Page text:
Lindsey Buckingham busted through his 20-song set at New York City’s Town Hall like he had something to prove. Taking on the naysayers, some well publicized bouts with his Fleetwood Mac playmates, a life-threatening illness, and a new album (Lindsey Buckingham that sat in the can for three years), he worked the stage with the confidence and swagger of a guitar slinging axeman shooting from the hip and out for redemption.
Dressed in a black blazer and blue jeans he looked like a SoCal lounge lizard with some serious downtown scores to settle. With a four-piece backup band in tow, they morphed Buckingham’s angular guitars and cathartic howl onto the mantle of the avant-garde on the non-Fleetwood Mac numbers, delighting all with some tasty sounding power pop. On the Mac numbers, he added just enough grit to keep them edgy and fresh.
Multi-instrumentalist Brett Toggle and guitarist Neale Heywood were the foils to Buckingham’s blistering solos. Drummer Jimmy Paxson laid down the solid rhythms adding some funky beats throughout the bands polished noise that took on the rattled quirkiness of his days in Fleetwood Mac and the delirious melodies of some of Brian Wilson’s solo works.
Opening with “Not Too Late,” he set the pace with his punchy fingerpicking and by the third one, “Soul Drifter” from Out of the Cradle, as well as “I Must Go” from the 1984 album Go Insane, things got personal as the show took on Buckingham’s demons from the past and present.
An acoustic mini set followed the first round of rockers including “Trouble” and Fleetwood Mac’s “Never Going Back Again” that went from a whisper to a roar as Buckingham picked his Taylor guitar (with a Capo on the 2nd fret for all you guitar freaks out there) like an old time folkie. “Big Love” was a turbo charged strum-athon of pulsating rhythms, climatic release, and a loud ass “O Yea!” that was the guitarists’ battle cry throughout the night as he blasted through yet another six-stringed showdown.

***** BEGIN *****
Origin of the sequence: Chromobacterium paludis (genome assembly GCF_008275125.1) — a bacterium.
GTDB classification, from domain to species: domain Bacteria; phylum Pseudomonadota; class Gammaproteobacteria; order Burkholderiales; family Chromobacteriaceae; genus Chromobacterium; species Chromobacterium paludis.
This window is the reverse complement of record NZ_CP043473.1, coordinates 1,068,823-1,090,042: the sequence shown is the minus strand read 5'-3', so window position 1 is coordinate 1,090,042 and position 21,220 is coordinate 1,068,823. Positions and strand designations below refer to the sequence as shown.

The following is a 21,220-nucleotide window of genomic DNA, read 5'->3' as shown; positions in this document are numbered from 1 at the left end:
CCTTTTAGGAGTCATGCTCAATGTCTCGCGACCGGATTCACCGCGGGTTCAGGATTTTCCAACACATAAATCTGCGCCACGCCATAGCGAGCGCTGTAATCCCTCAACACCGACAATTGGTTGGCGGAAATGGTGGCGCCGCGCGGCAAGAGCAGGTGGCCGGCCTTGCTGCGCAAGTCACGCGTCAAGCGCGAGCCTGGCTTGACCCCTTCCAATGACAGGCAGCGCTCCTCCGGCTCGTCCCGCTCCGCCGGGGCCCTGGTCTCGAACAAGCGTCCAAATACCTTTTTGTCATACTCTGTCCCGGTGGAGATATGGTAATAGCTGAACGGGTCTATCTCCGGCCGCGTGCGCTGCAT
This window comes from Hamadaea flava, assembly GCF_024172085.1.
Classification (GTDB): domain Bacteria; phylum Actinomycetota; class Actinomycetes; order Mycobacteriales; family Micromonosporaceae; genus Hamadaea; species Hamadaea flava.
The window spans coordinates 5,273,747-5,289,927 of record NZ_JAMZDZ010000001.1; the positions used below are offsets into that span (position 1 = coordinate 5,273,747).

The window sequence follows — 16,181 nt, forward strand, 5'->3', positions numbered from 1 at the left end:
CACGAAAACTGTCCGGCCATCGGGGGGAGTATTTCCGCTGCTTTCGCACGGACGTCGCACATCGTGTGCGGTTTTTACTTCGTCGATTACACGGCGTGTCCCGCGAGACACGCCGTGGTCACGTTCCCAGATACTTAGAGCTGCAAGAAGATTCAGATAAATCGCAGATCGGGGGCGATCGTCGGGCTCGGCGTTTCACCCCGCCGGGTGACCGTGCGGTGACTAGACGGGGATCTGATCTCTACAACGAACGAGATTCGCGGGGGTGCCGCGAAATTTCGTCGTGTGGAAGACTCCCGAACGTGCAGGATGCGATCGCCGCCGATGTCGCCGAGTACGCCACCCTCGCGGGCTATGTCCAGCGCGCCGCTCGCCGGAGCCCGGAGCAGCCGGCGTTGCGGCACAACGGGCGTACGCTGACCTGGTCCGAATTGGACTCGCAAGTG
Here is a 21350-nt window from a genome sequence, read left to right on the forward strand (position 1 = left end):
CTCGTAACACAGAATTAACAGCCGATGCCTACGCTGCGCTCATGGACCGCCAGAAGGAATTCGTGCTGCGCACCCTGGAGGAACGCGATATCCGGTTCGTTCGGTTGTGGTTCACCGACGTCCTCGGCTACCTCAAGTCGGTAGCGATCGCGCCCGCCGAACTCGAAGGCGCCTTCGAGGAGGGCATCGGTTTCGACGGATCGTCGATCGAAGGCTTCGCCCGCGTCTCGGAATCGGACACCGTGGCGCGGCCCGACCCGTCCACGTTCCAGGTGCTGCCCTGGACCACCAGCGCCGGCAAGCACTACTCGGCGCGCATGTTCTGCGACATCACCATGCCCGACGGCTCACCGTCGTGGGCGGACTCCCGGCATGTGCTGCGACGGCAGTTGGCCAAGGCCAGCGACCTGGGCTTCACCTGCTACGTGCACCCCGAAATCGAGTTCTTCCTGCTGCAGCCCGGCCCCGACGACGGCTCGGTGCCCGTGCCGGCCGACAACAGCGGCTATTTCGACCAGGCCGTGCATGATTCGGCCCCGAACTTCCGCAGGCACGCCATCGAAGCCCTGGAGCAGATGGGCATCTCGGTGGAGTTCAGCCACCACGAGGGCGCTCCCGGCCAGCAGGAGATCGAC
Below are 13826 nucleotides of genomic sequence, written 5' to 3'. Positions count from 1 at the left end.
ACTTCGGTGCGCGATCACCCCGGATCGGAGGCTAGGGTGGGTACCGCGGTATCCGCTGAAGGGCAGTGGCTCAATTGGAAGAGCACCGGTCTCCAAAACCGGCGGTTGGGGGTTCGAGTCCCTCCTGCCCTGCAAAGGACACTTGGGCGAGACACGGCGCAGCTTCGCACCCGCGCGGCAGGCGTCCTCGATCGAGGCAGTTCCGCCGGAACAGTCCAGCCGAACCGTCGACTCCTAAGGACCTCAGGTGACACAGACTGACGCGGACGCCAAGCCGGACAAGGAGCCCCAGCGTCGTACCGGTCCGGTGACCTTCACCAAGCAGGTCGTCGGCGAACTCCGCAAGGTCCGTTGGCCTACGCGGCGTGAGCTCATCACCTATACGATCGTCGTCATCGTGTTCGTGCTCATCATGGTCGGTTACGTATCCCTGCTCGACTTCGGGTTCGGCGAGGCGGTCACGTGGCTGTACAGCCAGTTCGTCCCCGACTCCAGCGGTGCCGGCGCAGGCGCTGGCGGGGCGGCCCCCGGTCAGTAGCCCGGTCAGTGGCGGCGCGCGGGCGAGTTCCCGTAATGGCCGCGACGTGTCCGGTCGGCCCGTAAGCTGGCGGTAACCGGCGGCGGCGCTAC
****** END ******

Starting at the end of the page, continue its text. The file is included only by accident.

Some new ones followed, too, including “Scream” and “I Don’t Mind” that were mini power pop overtures lacking any big guitars, but still felt classic Buckingham. The junglelike beats of his former band’s hit “Tusk” jumpstarted the grand finale as Buckingham moved about the stage in circles like a man on a mission to rock. “I’m So Afraid,” from the first Fleetwood Mac album Buckingham played on, was a bluesy shoutout to the memories of Jimi Hendrix and ex-Mac guitarist Peter Green as he ramped up and then wailed through twelve-bar blues while stalking the lip of the stage and staring down the crowd like a psychedelic shaman.
“Go Your Own Way” ended the set with standing room only for some well-deserved boogie time. Buckingham paced stage left (and then right) for the final chorus, teasing and then offering up his guitar to fans for a strum, and thanking the crowd for its support.
At the encore he introduced the band proudly stating his adoration for each member and their “lack of politics and concise vision.” Acknowledging the past few years’ difficulties and it’s “convoluted road to get here,” Buckingham and friends ended it all with the acoustic encores of “Love is Here to Stay” and “Time.” These two took things down quietly and ending a glorious night from the former Mac rocker.